Why do Hand Warmers Heat up When Exposed to Air?

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  • Written By: Michael Pollick
  • Edited By: Bronwyn Harris
  • Last Modified Date: 18 September 2018
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Not all types of hand warmers heat up when exposed to air, but the ones that do derive their heat from a process called oxidation, perhaps better known as rusting. Packaged warmers contain iron particles, salt water, carbon, and other chemicals that act as insulators. When the protective packaging is unsealed, outside air penetrates the chemicals inside, and the oxygen reacts chemically with the iron, causing the iron to rust or oxidize. This oxidation process is aided by the salt solution, which acts as a form of catalyst.

One of the results of this oxidation process is the production of heat, or in chemistry terms an exothermic reaction. The carbon particles help to spread this heat throughout the entire package. Other chemicals help to keep the exothermic reaction slow enough to provide long-lasting heat, not just a quick flare-up. Once all of the iron has been converted to iron oxide or rust, the exothermic reaction is over and the hand warmer can no longer provide heat.

The principle that give these products the ability to warm hands is the same principle that powers self-adhesive heating pads. Once the protective strip is removed from the pad, oxygen from the outside air reacts with the thin layer of iron threads in the pad and the result is an exothermic reaction that can last for hours.


There are other types of hand warmers which use a completely different chemical process to create similar results. These devices contain a supersaturated solution of either sodium acetate or calcium nitrate. Supersaturation means a solution has been superheated in order to allow more of a selected chemical to dissolve in it. When the solution cools, only a small speck of material would have to be introduced in order to cause the entire structure to crystallize and solidify.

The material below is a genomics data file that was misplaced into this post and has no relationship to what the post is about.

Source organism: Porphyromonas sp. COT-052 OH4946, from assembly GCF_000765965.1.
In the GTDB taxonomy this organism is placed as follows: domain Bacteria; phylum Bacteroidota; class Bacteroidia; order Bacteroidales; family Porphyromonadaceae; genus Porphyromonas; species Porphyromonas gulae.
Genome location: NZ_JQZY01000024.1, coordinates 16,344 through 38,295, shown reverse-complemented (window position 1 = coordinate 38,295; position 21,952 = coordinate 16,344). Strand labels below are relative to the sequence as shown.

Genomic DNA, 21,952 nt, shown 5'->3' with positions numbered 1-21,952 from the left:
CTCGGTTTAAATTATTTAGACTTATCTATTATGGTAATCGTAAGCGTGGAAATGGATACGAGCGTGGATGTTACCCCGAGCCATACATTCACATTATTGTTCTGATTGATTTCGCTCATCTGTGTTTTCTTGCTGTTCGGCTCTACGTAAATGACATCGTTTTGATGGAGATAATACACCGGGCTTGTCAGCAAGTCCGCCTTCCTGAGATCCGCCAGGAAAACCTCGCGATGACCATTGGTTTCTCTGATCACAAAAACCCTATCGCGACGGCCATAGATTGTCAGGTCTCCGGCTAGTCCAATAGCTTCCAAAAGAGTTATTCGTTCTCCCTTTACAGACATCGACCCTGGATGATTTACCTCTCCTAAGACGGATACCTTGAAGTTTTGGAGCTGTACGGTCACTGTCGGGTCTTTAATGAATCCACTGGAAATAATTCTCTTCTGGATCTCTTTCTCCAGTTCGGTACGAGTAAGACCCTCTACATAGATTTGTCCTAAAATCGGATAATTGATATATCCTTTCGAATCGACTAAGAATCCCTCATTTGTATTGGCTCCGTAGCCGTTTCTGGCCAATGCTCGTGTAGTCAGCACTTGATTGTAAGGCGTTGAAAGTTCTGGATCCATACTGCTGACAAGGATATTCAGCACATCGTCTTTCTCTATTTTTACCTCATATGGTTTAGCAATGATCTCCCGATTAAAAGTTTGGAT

Some hand warmers use this principle of supersaturation to create heat. A supersaturated solution of sodium acetate or calcium nitrate is sealed in a bag with a strip of roughened stainless steel. When the bag is manipulated back and forth, a tiny piece of metal should break off from the strip. This tiny fleck is enough to cause a salt crystal to fall out of solution and become solid. Within seconds, the solution crystallizes into a solid. As it does, an exothermic reaction occurs and usable heat is generated for at least 30 minutes. Unlike the oxidizing warmers, however, this type can be reused by reheating the salt solution until it becomes supersaturated and unstable again.


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Post 14

Is there such a thing as microwavable hand warmers? I would think putting something in the microwave would get it good and hot. This way you could use it over and over again instead of throwing it away after just one time.

Post 13

I think hand warmers are a must have for anyone spending long periods of time outside in the cold. My husband uses these when he goes hunting. He may spend hours sitting in one spot waiting for something to come by, and the hard warmers make a huge difference for him.